This year's present was another flight, but this time in a Zeppelin - there's a little airport ten minutes away from us that sends a Zeppelin up over the area all through the summer, the tickets aren't cheap but it looks like such fun. Simon went on his birthday flight a couple of weekends ago and so I can now mention the fact that there was a Zeppelin accident earlier this year, June to be precise, and although the passengers escaped the airship itself and the pilot went up in flames. This happened after the planning and giving of the gift, but before the taking of it. I don't know if Si knew about the accident, I certainly didn't tell him, it would have kind of ruined the event don't you think? It's not like I was trying to get rid of him, it's just that the gifts I buy him seem to have a certain element of danger attached to them...the year before last I sent him to the Nürburgring for a ride in a BMW driven by one of the pro drivers there, another adrenaline fuelled gift - maybe I should consider a nice pair of argyle socks for next year?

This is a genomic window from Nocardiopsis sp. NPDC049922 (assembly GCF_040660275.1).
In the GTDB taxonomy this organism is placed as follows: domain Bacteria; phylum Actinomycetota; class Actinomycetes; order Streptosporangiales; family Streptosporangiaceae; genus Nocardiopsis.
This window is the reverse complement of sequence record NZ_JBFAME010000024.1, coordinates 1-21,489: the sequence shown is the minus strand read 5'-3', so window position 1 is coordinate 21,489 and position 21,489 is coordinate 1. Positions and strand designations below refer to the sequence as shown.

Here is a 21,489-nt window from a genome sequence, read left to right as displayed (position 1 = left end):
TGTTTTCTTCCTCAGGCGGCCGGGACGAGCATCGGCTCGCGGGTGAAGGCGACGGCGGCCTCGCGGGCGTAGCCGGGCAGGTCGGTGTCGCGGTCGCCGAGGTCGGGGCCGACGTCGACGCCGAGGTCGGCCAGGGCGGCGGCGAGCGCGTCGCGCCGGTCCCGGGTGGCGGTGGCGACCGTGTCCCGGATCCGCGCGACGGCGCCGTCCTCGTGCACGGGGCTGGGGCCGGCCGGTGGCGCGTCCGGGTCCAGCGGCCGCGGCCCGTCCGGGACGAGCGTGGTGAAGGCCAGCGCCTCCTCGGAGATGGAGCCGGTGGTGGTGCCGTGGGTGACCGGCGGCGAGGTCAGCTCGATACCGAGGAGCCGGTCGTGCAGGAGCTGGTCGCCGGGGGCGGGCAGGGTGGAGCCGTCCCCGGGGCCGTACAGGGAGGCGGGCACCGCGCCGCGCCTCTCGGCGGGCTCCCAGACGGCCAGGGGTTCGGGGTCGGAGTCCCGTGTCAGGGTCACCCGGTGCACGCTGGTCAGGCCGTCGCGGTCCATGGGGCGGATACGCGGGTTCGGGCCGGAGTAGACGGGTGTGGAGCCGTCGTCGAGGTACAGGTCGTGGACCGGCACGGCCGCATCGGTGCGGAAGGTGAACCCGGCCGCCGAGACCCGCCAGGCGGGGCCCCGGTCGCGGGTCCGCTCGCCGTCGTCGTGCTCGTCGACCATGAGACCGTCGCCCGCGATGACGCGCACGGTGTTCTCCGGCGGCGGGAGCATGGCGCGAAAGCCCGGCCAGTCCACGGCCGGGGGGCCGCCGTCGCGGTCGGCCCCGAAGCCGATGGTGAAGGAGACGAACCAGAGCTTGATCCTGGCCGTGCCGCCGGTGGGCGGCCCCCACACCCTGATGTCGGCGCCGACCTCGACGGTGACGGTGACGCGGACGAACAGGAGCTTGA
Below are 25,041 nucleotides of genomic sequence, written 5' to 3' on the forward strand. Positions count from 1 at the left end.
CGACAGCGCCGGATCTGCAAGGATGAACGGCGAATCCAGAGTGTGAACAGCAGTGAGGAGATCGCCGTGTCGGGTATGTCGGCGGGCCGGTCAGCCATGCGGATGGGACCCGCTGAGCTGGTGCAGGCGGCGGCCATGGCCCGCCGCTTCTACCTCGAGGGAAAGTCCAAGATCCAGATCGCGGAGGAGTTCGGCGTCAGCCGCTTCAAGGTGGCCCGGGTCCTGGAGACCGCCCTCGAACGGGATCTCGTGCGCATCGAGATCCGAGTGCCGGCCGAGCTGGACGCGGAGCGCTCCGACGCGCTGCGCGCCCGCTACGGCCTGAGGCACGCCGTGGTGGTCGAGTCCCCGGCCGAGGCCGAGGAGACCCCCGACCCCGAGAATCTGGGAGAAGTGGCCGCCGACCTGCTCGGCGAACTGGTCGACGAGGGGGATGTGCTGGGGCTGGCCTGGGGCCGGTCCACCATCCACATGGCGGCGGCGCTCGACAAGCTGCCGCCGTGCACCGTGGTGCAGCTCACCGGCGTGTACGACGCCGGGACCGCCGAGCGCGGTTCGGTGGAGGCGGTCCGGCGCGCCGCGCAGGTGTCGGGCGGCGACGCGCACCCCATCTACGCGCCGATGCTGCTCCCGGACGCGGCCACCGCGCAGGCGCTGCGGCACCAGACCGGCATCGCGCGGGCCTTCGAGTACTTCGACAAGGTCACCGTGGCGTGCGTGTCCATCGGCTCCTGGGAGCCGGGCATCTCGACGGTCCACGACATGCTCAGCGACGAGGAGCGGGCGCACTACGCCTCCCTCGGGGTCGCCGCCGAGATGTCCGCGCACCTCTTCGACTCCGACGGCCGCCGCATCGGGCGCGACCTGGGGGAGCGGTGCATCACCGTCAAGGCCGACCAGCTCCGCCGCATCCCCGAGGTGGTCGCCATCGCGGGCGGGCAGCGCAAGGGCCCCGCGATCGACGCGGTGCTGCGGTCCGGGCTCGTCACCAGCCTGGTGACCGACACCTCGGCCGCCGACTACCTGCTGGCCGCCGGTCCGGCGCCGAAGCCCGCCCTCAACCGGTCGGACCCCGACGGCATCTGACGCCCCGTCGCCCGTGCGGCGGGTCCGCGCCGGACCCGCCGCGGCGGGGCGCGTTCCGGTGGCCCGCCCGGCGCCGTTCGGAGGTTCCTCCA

* more likely to Google it and get it shipped straight from the internet actually.
** I'd have loved to have gone too, but someone had to stay on the ground with Jasmine.

Word of the day; um die Ecke bringen - to bump somebody off.

Monday, October 3, 2011

Two Left Feet

The latest fitness trend has arrived in Germany, well, when I say the 'latest' it's probably quite old hat in America & Britain, you've probably moved onto something newer by now, but here, in slow 'n steady Deutschland, Zumba is the new big thing in calorie burning.

At my local gym, where I go to earn my cake and wine, we currently have a week dedicated to Zumba, lots of extra classes laid on for us all to try out before they slot them into the normal timetable. We've had to sign up for the sessions which gave the impression that numbers would be limited - except that when the numbered slots were all filled in people continued to add their names to the bottom, consequently the class I went to today was jam packed, fling your arm accidentally in the wrong direction, meet someone coming the other way and you could take that person's eye out.